Written by: | Friday, June 3rd, 2011
Okay, here’s the situation. I’m in line at Starbucks (seems I am always here). Two people in front of me. Nicely dressed. Seem professional. Then I overhear them talk. Complain, complain…about everything – their kids, their jobs, waiting in line, the weather.
All this in the couple of minutes it took to move through a sturdy morning coffee line. There was enough negative energy in these two to power a small city. I really wanted to tap them on the shoulders and say, “ Quit complaining,” but that would have given them something else to complain about.
Studies show a direct correlation between our (positive) attitude and our ability to be healthy and to recover from illness/challenges. Check out the great book by Dr. Robert Sapolsky, Why Zebras Don’t Get Ulcers. He presents that our complaining and negativity (constant stress) activate the fight or flight reactions in us. Fight or flight sets us up to protect ourselves or run – and distracts the normal body functions from doing the required normal and healthy things. Stress harms the body. Constant complaining is stress.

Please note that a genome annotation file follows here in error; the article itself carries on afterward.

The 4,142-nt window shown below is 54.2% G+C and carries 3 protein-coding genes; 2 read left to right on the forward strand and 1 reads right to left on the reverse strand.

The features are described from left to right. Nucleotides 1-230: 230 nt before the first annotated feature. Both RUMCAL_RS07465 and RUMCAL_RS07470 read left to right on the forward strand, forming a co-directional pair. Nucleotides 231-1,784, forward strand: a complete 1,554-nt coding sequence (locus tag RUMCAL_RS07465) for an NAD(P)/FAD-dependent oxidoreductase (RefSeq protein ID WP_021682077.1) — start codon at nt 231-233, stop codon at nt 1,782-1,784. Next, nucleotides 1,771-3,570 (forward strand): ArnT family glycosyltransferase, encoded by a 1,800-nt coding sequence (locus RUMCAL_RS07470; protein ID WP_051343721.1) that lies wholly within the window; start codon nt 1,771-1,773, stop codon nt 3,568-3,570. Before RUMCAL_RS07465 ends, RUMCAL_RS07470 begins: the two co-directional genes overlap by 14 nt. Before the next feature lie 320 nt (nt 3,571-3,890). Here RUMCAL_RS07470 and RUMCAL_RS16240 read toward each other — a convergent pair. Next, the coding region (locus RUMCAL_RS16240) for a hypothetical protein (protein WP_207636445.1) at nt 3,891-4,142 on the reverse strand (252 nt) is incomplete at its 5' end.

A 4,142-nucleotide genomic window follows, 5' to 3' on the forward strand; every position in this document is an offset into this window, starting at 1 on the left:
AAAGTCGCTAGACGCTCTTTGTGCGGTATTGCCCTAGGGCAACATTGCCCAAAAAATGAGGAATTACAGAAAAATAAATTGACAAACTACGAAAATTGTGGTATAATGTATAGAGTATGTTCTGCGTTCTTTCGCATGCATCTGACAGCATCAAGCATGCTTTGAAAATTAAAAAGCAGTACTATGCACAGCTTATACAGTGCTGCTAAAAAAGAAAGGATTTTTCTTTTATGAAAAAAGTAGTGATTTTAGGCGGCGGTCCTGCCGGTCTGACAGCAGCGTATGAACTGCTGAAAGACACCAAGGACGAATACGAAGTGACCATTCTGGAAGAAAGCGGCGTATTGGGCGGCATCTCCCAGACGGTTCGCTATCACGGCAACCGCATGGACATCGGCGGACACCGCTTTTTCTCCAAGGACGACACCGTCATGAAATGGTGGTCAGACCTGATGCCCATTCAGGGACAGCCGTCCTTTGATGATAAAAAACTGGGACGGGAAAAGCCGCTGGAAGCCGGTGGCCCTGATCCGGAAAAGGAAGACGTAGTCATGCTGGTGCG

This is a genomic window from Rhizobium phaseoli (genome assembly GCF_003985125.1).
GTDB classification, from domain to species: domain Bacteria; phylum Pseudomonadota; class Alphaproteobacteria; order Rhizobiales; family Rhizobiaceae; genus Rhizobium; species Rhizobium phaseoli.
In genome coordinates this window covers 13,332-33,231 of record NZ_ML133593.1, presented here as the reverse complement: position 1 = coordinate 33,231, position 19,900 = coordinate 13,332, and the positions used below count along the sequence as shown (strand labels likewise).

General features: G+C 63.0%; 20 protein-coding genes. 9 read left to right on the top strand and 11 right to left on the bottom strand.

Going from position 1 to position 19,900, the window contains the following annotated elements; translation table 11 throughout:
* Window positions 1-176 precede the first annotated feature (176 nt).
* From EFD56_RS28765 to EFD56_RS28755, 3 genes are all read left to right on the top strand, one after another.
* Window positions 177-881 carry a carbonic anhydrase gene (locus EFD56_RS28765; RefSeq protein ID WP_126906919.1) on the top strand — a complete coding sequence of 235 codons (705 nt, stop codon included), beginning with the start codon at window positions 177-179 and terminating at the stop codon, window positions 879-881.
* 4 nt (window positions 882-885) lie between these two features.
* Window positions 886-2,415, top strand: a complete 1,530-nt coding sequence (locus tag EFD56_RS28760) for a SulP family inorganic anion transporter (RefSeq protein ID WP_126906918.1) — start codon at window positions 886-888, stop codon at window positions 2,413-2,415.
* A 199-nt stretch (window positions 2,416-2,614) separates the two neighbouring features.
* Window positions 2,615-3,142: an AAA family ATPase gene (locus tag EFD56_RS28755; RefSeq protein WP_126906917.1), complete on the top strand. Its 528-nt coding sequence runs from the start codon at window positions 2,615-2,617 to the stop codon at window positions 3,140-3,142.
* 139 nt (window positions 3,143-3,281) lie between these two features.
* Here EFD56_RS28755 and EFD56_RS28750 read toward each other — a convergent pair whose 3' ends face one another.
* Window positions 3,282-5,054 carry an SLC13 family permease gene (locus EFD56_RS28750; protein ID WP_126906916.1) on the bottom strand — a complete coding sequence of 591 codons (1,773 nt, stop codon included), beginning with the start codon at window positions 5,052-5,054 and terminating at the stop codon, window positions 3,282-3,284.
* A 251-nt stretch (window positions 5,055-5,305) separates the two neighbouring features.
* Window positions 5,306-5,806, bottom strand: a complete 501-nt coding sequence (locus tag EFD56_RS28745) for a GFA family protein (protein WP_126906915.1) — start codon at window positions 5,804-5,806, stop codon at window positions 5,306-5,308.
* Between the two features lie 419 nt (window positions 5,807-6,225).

So if knowing that complaining is bad for our health is not enough of a motivation to modify our outlook, then just remember that complainers have fewer friends and fewer significant relationships – at work or in life.
So do two things:
We get what we get in life – success in life is how we use what we get to develop a life that is happy, healthy and successful (on our terms). Most of us compare what we have to what we want and seem to come up short. So maybe we should remember poet Maya Angelou quote, “If you don’t like something, change it. If you can’t change it, change your attitude.” It is not about having it all. It is about loving what you have.
Since we get to invent our lives, I imagine we could invent a life of complaints – but why bother? Not only do we do we make ourselves sick, but we aggravate the world around us. Great – sick and alone. Don’t think I want that outcome.
So today is a no complaints day. Try it. See what happens. See what changes for you and for others.